Former Claremonter reaches out to women in need

Maliha Naomani is nothing if not a whirlwind.

Within the past year she’s served as California Assembly Delegate to the 41st District, was co-chair of the California Democratic Party’s finance committee, organized Claremont’s version of the June 30 nationwide “Families Belong Together” rally and protests, and last month accepted a position as a political organizer at the state’s largest labor organization, Service Employees International Union, representing Contra Costa County.

And if you’re wondering how her plate could possibly be more full, she recently became the local coordinator for the new Los Angeles chapter of the Shoebox Project, which each holiday season collects and distributes gift-filled shoeboxes to women impacted by homelessness.

Founded in Canada in 2011 by sisters-in-law Caroline Mulroney Lapham (the daughter of former Canadian Prime Minister Brian Mulroney), Jessica Mulroney, Katy Mulroney and Vanessa Mulroney, The Shoebox Project has since distributed more than 130,000 shoeboxes to women in need.

Each decorated box is filled with items designed to enhance self-esteem and reduce feelings of isolation for women in need. They contain gift cards, skin care products, good quality soaps and shampoos, makeup, chocolates and warm socks, among other items, and a personal message of support from the donor.

This year’s drive began last month, and ends Monday, December 10. The shoeboxes will be distributed December 15. To learn about how to donate to the LA chapter, which has a drop-off location in Claremont at St. Ambrose Episcopal Church, 830 W. Bonita Ave., go to

Ms. Naomani, 42, grew up in Claremont, attending Condit Elementary, El Roble Intermediate, and graduating from Claremont High School in 1994. She became involved with the charity while visiting family near Toronto, where the Shoebox Project is headquartered.

“I was incredibly moved by what they did,” she said. “They just made sense to me with what’s going on with the #MeToo movement, and with homeless women on the streets of Los Angeles and elsewhere being sexually assaulted and abused. I feel like this is a support group, saying ‘You’re not forgotten. We’re here for you. We love you. You’re beautiful. We want you to feel confident about yourself,’ because every person should, right?”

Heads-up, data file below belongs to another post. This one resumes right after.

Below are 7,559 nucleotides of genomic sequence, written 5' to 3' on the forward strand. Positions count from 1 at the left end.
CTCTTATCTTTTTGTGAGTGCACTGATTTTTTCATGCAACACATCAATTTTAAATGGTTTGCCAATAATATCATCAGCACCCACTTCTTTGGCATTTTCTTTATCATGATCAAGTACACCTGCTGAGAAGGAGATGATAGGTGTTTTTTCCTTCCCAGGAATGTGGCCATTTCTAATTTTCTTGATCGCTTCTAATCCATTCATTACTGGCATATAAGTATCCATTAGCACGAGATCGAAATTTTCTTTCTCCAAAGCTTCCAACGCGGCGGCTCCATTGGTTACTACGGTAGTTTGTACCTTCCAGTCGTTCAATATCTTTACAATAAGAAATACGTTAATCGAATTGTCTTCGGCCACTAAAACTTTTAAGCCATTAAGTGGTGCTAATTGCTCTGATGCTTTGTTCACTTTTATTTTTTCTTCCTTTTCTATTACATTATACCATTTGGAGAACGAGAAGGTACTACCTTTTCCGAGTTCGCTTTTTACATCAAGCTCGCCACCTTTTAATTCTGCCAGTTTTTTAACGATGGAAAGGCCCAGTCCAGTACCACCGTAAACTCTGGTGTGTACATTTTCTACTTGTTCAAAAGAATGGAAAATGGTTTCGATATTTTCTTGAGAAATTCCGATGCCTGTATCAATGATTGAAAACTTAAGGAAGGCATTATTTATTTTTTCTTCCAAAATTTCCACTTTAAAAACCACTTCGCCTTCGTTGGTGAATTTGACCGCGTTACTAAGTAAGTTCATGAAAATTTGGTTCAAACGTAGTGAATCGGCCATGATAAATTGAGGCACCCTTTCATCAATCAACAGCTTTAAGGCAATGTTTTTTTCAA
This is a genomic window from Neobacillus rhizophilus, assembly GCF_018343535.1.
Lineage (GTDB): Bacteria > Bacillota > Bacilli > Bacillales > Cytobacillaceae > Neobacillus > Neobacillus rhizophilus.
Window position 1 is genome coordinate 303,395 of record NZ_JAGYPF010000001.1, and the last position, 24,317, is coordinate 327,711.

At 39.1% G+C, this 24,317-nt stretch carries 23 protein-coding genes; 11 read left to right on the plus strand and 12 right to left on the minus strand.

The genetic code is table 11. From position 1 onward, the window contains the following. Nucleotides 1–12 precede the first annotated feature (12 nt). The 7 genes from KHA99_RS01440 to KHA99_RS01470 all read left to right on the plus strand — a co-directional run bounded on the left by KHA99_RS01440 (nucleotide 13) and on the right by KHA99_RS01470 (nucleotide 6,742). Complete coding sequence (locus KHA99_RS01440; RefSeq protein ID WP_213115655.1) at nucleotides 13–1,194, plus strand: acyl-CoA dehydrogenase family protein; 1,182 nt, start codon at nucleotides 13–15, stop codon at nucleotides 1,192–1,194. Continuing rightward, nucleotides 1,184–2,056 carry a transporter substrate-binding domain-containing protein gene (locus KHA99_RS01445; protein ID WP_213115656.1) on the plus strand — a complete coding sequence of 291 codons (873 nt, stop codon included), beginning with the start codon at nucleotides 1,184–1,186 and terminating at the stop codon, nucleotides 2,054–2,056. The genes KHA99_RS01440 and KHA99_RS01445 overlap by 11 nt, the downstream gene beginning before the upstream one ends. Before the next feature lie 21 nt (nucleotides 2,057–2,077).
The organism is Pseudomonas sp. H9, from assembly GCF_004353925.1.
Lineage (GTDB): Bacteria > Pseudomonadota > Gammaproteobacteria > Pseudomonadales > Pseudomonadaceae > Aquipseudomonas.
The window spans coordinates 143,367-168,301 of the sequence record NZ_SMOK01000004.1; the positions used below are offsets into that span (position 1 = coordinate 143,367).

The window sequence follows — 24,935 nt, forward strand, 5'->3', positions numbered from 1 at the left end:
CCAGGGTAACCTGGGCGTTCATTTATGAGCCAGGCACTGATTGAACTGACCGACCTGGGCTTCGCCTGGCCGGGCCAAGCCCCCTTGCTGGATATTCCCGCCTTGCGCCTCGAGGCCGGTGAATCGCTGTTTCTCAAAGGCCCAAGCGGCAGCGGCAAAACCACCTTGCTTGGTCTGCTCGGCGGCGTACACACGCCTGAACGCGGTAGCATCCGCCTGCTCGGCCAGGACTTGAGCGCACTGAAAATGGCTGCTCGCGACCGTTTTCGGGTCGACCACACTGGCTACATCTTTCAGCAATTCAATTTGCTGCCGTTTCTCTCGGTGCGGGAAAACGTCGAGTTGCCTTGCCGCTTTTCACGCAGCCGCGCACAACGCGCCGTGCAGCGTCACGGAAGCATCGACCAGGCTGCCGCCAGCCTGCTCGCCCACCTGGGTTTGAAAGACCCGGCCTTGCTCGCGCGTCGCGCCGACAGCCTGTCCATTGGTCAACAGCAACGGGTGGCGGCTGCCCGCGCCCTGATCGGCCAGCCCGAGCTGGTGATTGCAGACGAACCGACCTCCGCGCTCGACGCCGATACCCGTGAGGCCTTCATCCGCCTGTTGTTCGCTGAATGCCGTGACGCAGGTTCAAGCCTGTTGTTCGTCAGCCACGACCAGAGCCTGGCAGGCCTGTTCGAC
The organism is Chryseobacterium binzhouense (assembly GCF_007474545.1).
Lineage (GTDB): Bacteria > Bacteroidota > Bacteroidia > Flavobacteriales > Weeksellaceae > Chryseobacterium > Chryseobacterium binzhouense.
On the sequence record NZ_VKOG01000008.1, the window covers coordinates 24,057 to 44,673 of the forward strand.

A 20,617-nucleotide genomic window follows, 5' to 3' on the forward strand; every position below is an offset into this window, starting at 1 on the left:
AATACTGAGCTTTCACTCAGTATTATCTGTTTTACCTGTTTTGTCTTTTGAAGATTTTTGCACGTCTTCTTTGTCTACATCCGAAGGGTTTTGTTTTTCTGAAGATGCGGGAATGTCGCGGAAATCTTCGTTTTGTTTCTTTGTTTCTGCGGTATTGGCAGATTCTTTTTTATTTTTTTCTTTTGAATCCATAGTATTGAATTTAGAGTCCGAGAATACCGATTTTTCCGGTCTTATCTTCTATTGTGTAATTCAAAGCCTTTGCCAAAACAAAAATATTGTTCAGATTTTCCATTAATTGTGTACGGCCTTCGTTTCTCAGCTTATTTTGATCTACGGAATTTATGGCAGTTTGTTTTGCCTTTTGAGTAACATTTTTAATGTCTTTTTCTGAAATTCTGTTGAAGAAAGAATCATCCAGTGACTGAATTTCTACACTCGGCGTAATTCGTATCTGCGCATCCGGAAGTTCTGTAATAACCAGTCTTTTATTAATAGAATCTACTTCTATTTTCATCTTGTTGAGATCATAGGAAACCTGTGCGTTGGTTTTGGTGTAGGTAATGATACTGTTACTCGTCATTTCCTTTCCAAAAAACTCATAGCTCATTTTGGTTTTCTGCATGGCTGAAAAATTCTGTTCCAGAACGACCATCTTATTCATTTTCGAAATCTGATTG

The project fills a need that isn’t being met by other homeless charities, Ms. Naomani said. “People say, ‘Oh, but it’s just mascara,’ or, ‘It’s just shampoo,’ because we’re so used to getting these items. But for these women and these girls, it’s not so simple; They don’t have the funds to do that.”

“The whole message is, let’s really try to help these women feel confident and get back on their feet,” she said. “So many times when you go into a job interview and you’re someone like me, who has the right shoes, clothes and makeup—simple things that we take for granted—these women and girls don’t have. We wanted something that would make them feel more confident so they could go out and seek a job and say, ‘You know what? I’m just like the other girls.’”

The charity started small, in Toronto and Montreal, but now how outposts throughout Canada, in New York, Chicago, Boston, Detroit, Las Vegas, Pittsburg, Philadelphia, Atlanta and now LA.

The specificity of the Shoebox Project—focusing on women in need—is unique among other homeless advocacy groups.

“We operate under the basic principle that all people are deserving of basic human rights: shelter, safety, dignity and respect,” the charity’s website reads. “However, as an organization, we have committed to addressing the unique challenges faced by women and girls.”

Ms. Naomani will focus her seemingly boundless energy back on her new day job as a political organizer for SEIU after Monday. Until then though, she’s hard at work trying to get the LA chapter of the Shoebox Project stocked with donations. She said in an earlier interview that she “wears her heart on her sleeve,” a fact that is readily apparent when she’s talking about helping homeless women.

“Especially during the holiday season, we want to make sure they that they have someone,” she said.

You can learn more about the Shoebox Project at

—Mick Rhodes


Submit a Comment

Share This